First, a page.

18 Wacky Facts You Never Knew About Washington, D.C.
From monumental mishaps (literally) to unusual voting laws, our nation’s capital has a strange history.
The district is only partly named for the first president
In 1791, George Washington chose 100 square miles of land, formerly of Maryland and Virginia, to be the final site for our nation’s capital. This entire district was named Columbia—a patriotic nickname for America that honored Christopher Columbus—and the new federal city added to the territory was called Washington, for good ol’ George. Georgetown and Alexandria were also cities included in the district.
George Washington never lived there
Turns out there are many George Washington facts you never learned in school. John Adams was the first president to live in Washington, D.C. Washington died before the White House was finished, though he did lay its cornerstone on October 13, 1792.
Only one president is buried in DC
This presidential trivia is actually true—and that president is Woodrow Wilson. His body has been in the Washington National Cathedral since his death in 1924.
There’s a crypt under the U.S. Capitol
George Washington was supposed to be buried in it, but he wanted to be laid to rest at Mount Vernon instead. So now the U.S. Capitol is home to an empty crypt. Creepy.
And atop the Capitol building…
There’s a bronze statue called the Statue of Freedom. It’s more than 19 feet tall and weighs around 15,000 pounds. It depicts a woman wearing a headdress in the shape of an eagle’s head, feathers and all.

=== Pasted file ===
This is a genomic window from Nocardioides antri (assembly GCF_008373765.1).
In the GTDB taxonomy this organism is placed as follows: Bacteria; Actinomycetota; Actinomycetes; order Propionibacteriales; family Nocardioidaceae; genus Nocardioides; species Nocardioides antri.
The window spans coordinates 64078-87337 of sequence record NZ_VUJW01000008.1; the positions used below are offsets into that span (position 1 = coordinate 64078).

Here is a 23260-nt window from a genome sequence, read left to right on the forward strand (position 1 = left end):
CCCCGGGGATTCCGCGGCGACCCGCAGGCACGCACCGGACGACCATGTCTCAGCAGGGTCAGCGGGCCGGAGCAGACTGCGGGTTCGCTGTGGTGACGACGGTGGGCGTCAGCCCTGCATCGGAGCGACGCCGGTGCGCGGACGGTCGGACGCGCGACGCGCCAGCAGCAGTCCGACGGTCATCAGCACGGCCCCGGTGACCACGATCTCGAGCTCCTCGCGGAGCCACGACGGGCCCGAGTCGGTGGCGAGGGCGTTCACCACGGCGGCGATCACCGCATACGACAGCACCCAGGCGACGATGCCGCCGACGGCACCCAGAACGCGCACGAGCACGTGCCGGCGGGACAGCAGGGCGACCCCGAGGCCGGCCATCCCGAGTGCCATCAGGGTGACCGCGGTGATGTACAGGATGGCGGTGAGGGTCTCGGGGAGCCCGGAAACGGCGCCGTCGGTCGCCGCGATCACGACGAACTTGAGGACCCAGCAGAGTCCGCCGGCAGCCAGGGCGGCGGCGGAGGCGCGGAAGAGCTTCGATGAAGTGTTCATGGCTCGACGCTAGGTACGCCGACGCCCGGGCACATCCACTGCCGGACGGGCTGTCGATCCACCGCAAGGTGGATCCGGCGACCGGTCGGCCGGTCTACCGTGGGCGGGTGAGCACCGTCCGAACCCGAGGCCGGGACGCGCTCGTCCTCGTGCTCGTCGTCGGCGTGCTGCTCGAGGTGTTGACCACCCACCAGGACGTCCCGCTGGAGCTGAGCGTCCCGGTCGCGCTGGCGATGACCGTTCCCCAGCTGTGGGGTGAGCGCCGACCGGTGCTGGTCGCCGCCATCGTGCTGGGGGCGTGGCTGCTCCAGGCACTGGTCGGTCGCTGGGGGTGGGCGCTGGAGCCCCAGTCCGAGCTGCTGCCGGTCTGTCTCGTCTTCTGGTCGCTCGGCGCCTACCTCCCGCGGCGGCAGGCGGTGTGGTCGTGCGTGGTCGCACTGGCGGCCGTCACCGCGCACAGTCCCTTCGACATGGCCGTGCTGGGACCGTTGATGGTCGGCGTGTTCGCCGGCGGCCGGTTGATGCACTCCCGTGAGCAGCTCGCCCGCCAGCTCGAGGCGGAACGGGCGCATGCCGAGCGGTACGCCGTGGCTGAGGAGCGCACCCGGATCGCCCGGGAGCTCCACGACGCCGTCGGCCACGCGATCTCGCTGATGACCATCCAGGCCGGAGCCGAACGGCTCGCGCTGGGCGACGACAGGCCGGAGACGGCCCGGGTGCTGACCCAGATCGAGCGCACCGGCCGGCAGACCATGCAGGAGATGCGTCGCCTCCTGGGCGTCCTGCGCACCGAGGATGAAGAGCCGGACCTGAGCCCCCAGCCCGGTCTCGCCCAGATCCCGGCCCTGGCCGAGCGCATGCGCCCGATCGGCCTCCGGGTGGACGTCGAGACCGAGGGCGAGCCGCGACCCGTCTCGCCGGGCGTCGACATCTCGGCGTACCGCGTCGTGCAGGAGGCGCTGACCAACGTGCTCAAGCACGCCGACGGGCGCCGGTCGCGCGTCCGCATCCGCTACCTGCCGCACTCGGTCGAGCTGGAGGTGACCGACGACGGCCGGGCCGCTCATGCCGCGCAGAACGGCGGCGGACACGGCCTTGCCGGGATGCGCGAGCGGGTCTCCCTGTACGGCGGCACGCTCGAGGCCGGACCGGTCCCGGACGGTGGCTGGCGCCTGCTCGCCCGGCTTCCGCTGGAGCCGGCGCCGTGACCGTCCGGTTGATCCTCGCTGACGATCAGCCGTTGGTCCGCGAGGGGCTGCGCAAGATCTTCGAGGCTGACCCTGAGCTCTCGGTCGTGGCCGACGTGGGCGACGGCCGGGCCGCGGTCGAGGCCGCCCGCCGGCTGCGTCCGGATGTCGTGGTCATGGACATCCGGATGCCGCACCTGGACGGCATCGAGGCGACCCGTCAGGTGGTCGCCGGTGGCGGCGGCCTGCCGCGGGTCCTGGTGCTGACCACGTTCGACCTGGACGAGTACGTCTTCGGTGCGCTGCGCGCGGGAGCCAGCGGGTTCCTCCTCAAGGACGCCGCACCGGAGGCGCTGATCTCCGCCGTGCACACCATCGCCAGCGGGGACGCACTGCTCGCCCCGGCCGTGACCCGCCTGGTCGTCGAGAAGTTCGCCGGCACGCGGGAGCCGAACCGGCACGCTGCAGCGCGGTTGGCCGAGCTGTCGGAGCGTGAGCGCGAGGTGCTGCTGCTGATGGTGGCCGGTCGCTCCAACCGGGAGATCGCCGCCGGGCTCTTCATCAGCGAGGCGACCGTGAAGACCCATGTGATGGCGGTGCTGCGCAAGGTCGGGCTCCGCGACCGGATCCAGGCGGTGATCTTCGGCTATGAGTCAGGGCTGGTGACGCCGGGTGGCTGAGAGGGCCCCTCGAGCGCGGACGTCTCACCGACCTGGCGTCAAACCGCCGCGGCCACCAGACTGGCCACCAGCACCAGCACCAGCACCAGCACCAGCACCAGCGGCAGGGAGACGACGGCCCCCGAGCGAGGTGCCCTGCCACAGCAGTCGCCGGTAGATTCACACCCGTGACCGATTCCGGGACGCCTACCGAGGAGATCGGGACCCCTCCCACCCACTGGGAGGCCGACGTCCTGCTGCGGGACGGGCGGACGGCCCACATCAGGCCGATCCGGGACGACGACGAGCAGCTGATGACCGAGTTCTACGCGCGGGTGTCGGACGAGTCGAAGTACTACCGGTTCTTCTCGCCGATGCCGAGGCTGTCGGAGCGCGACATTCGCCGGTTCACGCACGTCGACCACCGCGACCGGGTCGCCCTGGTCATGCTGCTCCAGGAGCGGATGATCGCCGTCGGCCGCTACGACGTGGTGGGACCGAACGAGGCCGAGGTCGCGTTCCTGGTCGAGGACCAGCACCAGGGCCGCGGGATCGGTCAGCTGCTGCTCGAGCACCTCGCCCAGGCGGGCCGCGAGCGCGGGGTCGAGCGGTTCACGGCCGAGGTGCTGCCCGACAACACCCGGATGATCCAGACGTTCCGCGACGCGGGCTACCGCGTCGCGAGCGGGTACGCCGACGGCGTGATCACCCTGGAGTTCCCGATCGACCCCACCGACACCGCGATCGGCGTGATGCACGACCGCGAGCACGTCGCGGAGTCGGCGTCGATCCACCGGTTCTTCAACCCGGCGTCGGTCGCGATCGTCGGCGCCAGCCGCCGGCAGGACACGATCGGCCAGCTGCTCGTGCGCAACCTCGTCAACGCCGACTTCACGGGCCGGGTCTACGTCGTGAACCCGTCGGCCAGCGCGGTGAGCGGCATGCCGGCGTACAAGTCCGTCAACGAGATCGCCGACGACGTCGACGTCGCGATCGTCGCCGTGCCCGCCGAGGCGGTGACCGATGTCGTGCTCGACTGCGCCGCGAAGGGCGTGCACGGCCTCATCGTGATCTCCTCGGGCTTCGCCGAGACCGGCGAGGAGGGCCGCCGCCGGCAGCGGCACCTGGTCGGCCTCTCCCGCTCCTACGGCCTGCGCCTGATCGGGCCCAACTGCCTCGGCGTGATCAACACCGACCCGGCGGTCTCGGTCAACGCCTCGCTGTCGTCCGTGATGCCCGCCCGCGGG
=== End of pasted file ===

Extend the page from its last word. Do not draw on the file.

D.C. residents are a diverse bunch
Of the 672,000 people who live in D.C., 15 percent speak a language other than English. (They probably mastered this secret to learning a new language.) The city also houses more than 175 embassies and international cultural centers.
If you live in D.C., your voting rights are fairly new
Before 1961, residents of Washington, D.C. couldn’t vote in presidential elections because of the Electoral College. (Don’t know what that is? We answered 15 political questions you’ve been too embarrassed to ask.) The number of electoral votes each state gets depends on how many senators and members of the House of Representatives it has. Since D.C. isn’t a state, it has no representatives in Congress, so for years D.C. couldn’t take part in elections. The 23rd Amendment to the Constitution (passed in 1961) let D.C. have the number of electoral votes it would have if it were a state, but no more than the number of electors the least-populated state has. Currently, Wyoming is the least-populated state with three electors. So D.C. gets a max of three electoral votes.
Jefferson and Jackson have unique statues
The original statue in the Thomas Jefferson Memorial was made of plaster, because metal was rationed during WWII. It was later replaced with the 19-foot bronze statue seen today. There’s a statue of Andrew Jackson in Lafayette Square directly across from White House—and it’s partially made of British canons used in the War of 1812.
Only one memorial on the National Mall is dedicated to World War I
That is the DC War Memorial, which honors locals from Washington, D.C. who fought in that war.
The Washington Monument used to be the tallest structure in the world